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Discussion Starter · #1 ·
Bigger kids also are learning water-survival skills.

Since 1979, county schools have offered drownproofing classes to fifth-graders
Steve Barry, coordinator of outdoor and environmental education for county public schools, said the program takes the term "drownproofing" from an old Navy survival swimming program. More aptly, it would be named water-safety instruction, Barry said.

The course is taught over a four-day period at the Arundel Olympic Swim Center on Riva Road in Annapolis. This year, 74 out of 78 county elementary schools participated, and some private schools have joined in as well.

The course teaches safety both in and near the water, Barry said. Instruction includes personal safety skills to help get out of danger, the use of personal-flotation devices, non-swimming rescues and cold-water survival.

The classes are optional and are taught by one resource teacher and six part-time hourly employees, all water-safety instructors. About 5,500 students take part in the program each year. There are no grades given in the class, but at the end each student takes home an evaluation of their skills to share with his or her parents, Barry said.

"It's safe to say there's running water within 15 minutes of any home in Anne Arundel County," he said. "They're all near the water."

There is some concern that not offering the class until fifth grade, when children are about 10 years old, is waiting too long, Barry said. But kids need to be about 4 feet tall to touch the bottom of the shallow end of the pool, which is particularly important for non-swimmers, Barry said. In some of the county's more urban schools, up to 85 percent of the class may be non-swimmers.

"Those same schools may only be a block or two from the water," he said.

Recently, a group from Germantown Elementary School in Annapolis took the class. Out of the 20 students, only four tried out to be deep-water swimmers. In 13 feet of water, the students practiced treading water while their shallow-end counterparts practiced putting their faces into the water and blowing bubbles.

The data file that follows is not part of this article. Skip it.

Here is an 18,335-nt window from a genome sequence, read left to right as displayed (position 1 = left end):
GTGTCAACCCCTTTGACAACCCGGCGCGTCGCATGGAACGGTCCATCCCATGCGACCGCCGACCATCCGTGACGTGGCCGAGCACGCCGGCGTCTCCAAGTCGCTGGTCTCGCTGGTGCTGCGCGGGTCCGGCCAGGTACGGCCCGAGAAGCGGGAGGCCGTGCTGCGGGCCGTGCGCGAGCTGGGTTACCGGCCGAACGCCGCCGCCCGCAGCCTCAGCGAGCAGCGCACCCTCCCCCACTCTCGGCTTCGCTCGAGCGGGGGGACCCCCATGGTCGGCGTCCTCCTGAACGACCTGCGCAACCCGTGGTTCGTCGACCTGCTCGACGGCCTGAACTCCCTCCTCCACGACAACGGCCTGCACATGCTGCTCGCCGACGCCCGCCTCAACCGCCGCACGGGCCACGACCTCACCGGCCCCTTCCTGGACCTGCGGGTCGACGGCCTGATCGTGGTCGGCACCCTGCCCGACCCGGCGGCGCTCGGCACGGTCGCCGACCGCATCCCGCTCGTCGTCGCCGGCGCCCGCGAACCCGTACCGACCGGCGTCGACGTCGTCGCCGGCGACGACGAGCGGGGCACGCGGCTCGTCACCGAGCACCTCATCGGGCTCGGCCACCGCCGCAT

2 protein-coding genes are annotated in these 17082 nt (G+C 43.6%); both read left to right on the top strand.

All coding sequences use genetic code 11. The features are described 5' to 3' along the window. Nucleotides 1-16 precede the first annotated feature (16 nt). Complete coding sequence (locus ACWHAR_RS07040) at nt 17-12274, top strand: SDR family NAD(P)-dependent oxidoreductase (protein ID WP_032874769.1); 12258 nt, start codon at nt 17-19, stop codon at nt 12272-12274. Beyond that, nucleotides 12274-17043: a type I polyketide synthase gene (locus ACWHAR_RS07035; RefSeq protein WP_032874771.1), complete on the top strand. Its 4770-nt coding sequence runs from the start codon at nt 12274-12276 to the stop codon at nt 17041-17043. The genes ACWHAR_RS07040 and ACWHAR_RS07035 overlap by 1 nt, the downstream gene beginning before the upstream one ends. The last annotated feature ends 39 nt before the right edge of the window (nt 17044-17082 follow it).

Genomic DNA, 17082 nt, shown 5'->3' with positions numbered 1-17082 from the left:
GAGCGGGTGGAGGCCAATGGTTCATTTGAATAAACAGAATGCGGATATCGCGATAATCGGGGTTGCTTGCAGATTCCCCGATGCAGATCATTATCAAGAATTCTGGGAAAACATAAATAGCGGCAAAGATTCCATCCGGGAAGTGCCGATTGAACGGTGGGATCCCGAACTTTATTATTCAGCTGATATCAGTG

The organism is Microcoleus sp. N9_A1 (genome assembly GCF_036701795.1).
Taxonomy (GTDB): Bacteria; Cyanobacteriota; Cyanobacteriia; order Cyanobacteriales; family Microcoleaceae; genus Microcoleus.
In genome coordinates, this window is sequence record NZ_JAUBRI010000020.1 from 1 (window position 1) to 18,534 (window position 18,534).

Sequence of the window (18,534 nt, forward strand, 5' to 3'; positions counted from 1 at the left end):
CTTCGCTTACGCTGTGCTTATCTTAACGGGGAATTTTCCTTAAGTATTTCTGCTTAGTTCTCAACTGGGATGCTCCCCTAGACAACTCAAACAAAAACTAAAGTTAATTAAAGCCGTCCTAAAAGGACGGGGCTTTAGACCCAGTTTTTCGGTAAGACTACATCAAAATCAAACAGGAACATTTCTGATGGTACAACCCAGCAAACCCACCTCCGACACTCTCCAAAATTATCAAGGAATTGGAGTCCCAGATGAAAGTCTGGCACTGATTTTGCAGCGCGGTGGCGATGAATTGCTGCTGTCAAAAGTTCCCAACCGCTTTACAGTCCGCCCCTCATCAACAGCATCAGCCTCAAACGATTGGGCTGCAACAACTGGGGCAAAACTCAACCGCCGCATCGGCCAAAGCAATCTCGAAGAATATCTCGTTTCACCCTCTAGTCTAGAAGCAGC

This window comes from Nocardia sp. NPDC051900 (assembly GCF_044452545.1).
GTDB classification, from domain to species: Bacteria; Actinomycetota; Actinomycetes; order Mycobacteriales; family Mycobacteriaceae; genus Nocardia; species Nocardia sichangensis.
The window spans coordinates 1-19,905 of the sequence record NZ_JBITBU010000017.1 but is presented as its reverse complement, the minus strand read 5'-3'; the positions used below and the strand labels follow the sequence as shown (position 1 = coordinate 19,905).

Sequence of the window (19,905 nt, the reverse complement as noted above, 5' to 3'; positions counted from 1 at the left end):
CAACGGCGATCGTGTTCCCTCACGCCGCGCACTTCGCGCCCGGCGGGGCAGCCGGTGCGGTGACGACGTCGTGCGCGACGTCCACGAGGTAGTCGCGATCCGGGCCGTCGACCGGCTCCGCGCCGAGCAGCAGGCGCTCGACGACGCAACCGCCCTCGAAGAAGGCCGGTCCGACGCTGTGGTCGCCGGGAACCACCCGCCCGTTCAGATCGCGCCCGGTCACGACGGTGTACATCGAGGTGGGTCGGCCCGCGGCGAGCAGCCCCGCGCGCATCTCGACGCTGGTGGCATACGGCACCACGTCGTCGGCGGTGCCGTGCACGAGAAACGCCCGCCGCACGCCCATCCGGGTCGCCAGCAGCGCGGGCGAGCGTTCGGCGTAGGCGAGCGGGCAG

The swimming classes are paired with classroom lessons that go with the fifth-grade language arts curriculum, said Cathy Bellarin, a teaching specialist with the program. Classroom instruction includes reading selections with hypothetical scenarios that students have to analyze and write reactions to.

The classes at the swim center use real-life scenarios to make the points hit home. In one, the swimmer didn't put on a life jacket, then "fell overboard." Students learn about hypothermia, and try swimming with their clothes on. They also learn to convert their shirts into flotation devices. "The beauty is, the kids know it was difficult, and they really think about (wearing a) life jacket," she said.

Hope All the Little, Medium age & senior Kids on here Read This --geo
 

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Discussion Starter · #2 ·
---103 were intrested, enough to read how to drown proof thier kids --SAD
 

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Good Info

George,
Good info. My Grandson took it. I'm glad he did. He learn alot and shared it with me.
He was very enthusiastic about it.
 

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I agree by fifth grade the kids have already been around the water a long time. I have a six year old that has been on the water since she was two and my youngest who is now 2 and has been on the water for almost a year. They both wear life jackets at all times when on piers or boats. Do they offer anything for the younger kids other than swimming lessons?
 

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Capt...The program is great. My daughter went through it in January or so...I volunteered for most of the days. I think many of us could use the course now as adults. She goes to Bodkin Elem. nestled between the Bodkin and Magothy...needless to say most of the kids in the area are fortunate enough to spend a lot of time at pools and on the water....so most of the kids swim like fish...all of them learned new stuff making them much safer.

The sad part is that with other schools many of the schools have widley varring demographics and environments...some are down right sad with children with very odd and difficult up bringings and surroundings...and some just no where near the water.

In those situations most of the kids are getting in the water for the first time in their lives.

My wife, a county art teacher, always tries to expose her kids to bay stuff...crabs...fish..catching them...you name it. It always makes me wonder if the board of education is missing a big oppurtunity to exopse kids to all of water and wildlife assets we have in our area. The Arlington Echo program seems to be a great start to it.

EDIT...Forgot to add. I brought up the same issue to my wife about the age's and wondering why they don't start earlier. It usually comes down to a maturety level...The bigest/most difficult thing about the county program is the kids handling the locker room.
 
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